After playing the first few levels of Super Mario Run, the best thing I can say about it is that I’m already itching for more.
I expected Nintendo’s big mobile debut to be a fun, easy-to-play take on everyone’s favorite plumber-platformer, but I was pleasantly surprised to see hints of the kind of depth I’d expect from a full fledged Mario game.
If you’ve ever played an auto runner like Temple Run or Jetpack Joyride, you’ll feel right at home with Super Mario Run. Mario automatically moves forward, so all you have to worry about is tapping the screen to jump over obstacles and reach new platforms.
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Naturally, the game has some unique Mario-specific quirks. Mario can bounce off walls and spin in mid-air just like in the latest console games, except now these moves require just a quick tap of the screen.
Mario will automatically vault over small enemies and obstacles, though you can still jump on bad guys’ heads to stomp them. Some special blocks would keep Mario in place for a few seconds, while others would give him a speed boost whenever I performed a well-timed jump.
After 20-plus years of playing Mario, I definitely had to retrain my brain a bit — you normally can’t run face-first into a Goomba and survive. I also found myself wishing I could turn around to grab coins and items I missed, but Super Mario Run is largely an always-moving-forward experience.
However, the only reason I wanted to fight Mario’s momentum is because the game’s level design is excellent. Every course I played seemed to hint at hidden and alternate paths, a Mario staple that already has me eager to play certain stages again. To further the replay value, each level has five pink coins to collect, which should keep completionists busy for a while.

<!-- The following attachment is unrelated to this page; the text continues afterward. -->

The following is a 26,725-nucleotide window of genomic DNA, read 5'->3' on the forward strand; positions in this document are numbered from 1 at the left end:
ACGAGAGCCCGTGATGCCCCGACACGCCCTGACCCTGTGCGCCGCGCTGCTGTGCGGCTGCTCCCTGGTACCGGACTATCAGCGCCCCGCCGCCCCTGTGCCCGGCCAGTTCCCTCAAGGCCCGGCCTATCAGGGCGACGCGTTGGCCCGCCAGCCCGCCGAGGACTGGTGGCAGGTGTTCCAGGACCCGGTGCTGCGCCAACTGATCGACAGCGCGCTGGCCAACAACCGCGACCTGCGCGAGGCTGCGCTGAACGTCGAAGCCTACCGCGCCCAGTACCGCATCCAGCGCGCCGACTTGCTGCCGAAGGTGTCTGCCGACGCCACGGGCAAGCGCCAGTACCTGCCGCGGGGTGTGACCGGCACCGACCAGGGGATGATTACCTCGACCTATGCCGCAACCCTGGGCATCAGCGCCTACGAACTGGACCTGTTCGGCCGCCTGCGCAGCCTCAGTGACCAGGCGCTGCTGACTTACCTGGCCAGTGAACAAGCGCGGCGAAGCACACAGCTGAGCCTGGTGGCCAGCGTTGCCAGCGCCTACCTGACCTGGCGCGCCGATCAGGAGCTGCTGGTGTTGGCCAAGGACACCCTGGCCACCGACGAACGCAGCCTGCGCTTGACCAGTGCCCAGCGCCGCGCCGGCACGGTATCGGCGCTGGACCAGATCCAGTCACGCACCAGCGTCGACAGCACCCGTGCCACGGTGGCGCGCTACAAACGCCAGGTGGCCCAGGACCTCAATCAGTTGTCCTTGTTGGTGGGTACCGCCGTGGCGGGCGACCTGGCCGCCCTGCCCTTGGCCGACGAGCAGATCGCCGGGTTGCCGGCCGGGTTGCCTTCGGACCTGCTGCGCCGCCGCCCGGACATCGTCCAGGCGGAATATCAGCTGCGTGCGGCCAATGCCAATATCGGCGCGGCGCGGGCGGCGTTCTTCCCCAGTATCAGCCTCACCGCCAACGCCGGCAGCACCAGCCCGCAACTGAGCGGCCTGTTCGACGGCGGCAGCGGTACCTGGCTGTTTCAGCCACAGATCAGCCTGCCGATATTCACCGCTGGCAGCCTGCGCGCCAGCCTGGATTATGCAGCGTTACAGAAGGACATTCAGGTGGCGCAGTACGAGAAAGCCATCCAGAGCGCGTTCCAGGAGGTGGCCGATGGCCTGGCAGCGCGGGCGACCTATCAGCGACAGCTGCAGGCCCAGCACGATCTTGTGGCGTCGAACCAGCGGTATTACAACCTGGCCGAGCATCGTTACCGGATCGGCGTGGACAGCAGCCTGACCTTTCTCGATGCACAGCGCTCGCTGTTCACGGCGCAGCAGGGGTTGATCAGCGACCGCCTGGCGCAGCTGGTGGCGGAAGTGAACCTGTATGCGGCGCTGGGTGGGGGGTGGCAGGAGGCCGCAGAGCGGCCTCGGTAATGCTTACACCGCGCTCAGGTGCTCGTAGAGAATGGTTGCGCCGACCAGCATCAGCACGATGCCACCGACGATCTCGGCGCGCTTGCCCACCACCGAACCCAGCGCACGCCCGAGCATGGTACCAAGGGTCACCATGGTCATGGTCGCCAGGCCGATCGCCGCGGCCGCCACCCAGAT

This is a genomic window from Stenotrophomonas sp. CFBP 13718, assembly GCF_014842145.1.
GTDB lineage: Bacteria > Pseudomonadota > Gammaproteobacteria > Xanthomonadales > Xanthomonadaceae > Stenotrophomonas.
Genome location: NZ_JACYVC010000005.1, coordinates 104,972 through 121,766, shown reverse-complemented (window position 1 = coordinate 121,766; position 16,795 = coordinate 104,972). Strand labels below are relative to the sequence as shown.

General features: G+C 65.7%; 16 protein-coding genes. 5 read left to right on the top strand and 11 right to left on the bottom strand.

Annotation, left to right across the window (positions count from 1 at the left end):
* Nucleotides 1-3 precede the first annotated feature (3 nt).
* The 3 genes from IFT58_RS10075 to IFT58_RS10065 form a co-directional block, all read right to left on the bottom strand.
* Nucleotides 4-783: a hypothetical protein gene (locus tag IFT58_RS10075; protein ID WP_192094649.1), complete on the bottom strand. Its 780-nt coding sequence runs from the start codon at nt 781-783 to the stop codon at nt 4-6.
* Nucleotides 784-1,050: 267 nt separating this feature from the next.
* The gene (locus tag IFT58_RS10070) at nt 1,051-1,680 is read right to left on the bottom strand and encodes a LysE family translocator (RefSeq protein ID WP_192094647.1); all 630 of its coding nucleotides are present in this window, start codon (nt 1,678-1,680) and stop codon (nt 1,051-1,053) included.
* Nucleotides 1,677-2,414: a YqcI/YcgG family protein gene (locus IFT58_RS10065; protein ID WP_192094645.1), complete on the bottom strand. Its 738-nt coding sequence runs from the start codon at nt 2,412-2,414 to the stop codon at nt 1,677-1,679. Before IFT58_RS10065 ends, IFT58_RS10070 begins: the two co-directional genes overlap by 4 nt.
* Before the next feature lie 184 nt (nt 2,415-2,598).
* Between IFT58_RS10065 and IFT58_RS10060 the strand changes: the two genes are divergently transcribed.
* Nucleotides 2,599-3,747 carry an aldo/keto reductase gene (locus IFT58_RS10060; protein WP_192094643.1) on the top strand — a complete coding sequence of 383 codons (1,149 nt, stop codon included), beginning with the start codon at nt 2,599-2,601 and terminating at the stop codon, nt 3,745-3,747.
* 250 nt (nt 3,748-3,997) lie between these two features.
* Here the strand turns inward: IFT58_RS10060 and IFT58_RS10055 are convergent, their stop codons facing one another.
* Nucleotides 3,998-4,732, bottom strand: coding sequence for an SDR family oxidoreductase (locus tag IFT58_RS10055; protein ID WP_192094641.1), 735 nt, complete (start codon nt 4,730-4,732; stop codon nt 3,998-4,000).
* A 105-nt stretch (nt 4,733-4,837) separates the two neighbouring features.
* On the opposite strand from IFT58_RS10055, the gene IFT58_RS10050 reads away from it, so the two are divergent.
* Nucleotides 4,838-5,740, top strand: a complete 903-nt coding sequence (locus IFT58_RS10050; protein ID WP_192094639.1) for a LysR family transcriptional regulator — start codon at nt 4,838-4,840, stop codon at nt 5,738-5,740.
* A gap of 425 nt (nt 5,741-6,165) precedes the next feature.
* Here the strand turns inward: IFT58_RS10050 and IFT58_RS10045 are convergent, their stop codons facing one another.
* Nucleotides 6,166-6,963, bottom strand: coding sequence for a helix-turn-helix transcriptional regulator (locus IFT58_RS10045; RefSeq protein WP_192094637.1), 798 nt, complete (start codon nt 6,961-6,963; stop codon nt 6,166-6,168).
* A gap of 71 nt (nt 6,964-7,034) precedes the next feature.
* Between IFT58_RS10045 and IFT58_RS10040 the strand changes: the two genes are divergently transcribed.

My demo ended with a sample of a Bowser Castle, the notorious boss stages that usually cap off a world in a Mario game. Everything you’d expect from a boss level is here — lots of enemies, spikes, deadly fireballs — and avoiding them started to feel like second nature by the time I reached this part of the game.
It’s worth noting that Super Mario Run is gorgeous, lifting its colorful art style directly from the latest New Super Mario Bros. game for the Wii U. I did experience some minor stutters that will hopefully be fixed in the final game, but nothing that stopped me from gracefully hopping from platform to platform.
The demo stages I played were just a tiny slice of the full Super Mario Run experience. The final game will feature 24 single-player courses, as well as a multiplayer Toad Rally mode and a Kingdom Builder mode that lets you create your dream Mario world.
As much fun as I had with Super Mario Run, however, I do have some concerns.
Mario creator Shigeru Miyamoto recently revealed that you’ll need an internet connection to play Super Mario Run, which deflates some of the appeal of a premium $10 iOS game that promises to let you play Mario wherever you are. It’s also too early to tell how worthwhile the Toad Rally and Kingdom Builder modes will be.
Still, I had an awfully hard time tearing myself away from Super Mario Run, which seems to offer both the depth and immediacy I expect from a great Mario game while making the franchise feel natural on mobile.
Super Mario Run hits the iOS App Store on Dec. 15 (an Android release is coming next year) and will come with a free trial. You can also give it a whirl right now at your local Apple Store. It’s only a matter of days before we find out if Nintendo has the next big mobile hit on its hands, so stay tuned for our full review.